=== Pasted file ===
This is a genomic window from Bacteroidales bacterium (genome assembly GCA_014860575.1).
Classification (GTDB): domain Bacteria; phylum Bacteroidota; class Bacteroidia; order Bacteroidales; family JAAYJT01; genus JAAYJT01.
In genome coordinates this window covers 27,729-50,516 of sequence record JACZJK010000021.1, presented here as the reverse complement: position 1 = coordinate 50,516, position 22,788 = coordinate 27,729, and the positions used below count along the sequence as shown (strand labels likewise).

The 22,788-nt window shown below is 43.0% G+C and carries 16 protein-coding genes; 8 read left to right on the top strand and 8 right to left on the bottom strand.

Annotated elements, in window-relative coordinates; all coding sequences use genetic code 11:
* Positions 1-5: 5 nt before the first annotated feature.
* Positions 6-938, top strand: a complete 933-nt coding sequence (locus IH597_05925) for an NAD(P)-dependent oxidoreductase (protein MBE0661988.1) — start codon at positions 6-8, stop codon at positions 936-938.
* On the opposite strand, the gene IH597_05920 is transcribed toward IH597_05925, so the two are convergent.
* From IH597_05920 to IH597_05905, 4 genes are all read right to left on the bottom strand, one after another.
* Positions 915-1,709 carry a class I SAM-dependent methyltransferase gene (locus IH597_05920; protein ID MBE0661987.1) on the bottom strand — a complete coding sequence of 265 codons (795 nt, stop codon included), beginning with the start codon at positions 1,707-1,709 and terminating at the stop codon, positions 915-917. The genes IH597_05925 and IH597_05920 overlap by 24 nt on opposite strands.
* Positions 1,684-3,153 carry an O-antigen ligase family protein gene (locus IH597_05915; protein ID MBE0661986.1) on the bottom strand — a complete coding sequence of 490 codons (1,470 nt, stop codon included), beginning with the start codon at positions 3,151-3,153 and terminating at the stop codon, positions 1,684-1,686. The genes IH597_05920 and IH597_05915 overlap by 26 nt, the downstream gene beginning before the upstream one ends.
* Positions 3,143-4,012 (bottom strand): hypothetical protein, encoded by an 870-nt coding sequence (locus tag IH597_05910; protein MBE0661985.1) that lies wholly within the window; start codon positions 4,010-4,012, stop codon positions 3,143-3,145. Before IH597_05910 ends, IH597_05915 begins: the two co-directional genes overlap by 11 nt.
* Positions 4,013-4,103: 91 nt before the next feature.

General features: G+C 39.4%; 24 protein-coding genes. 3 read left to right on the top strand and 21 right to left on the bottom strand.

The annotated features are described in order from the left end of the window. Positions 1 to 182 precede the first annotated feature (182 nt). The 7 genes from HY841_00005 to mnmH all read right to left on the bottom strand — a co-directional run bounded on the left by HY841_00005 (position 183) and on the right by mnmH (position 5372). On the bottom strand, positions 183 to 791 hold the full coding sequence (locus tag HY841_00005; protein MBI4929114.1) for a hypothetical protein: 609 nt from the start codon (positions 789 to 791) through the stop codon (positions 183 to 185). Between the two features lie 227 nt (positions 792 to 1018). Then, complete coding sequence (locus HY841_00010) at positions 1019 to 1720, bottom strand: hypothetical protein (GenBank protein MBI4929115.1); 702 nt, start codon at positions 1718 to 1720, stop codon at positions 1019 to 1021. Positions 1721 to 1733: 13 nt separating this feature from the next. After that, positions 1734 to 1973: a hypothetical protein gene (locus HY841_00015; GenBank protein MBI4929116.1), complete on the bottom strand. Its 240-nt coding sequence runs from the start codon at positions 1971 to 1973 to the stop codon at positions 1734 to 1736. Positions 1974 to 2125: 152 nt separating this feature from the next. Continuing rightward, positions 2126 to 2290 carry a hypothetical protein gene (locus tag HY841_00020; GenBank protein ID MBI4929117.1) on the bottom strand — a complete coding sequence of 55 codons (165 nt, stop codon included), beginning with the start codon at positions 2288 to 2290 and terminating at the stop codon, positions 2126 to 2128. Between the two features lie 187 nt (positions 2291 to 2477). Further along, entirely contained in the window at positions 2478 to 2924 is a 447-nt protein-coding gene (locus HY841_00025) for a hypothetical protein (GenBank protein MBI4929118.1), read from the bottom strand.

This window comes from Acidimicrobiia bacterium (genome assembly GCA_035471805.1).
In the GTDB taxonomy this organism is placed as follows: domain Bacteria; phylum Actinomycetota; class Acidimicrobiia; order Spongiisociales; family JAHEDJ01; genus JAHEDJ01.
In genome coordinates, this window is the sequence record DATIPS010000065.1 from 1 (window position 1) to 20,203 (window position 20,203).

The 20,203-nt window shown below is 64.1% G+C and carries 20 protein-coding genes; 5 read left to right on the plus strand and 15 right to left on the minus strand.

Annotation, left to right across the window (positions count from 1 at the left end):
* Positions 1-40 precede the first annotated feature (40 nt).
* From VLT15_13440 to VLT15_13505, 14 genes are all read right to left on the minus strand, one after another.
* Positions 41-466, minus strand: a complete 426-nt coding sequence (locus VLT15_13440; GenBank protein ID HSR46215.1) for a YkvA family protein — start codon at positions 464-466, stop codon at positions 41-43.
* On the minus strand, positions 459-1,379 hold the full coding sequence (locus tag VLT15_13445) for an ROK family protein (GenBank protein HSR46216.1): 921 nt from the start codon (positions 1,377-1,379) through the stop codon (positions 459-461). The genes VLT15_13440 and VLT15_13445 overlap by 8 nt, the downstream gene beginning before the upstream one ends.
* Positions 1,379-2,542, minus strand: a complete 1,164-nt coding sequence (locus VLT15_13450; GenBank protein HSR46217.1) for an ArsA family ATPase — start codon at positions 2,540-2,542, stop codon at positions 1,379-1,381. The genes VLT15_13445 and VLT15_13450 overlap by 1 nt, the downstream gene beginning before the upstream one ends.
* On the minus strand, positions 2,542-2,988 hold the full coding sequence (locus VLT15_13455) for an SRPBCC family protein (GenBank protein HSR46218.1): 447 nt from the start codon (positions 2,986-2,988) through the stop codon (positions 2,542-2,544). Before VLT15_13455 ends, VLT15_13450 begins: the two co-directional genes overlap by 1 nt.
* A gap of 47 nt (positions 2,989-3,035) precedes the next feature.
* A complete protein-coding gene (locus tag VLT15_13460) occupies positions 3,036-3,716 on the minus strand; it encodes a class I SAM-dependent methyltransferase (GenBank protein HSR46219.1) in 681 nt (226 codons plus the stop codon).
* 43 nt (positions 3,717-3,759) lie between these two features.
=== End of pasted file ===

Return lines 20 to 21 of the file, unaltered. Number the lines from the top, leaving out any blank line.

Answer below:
Annotation, left to right across the window (positions count from 1 at the left end):
* Positions 1-40 precede the first annotated feature (40 nt).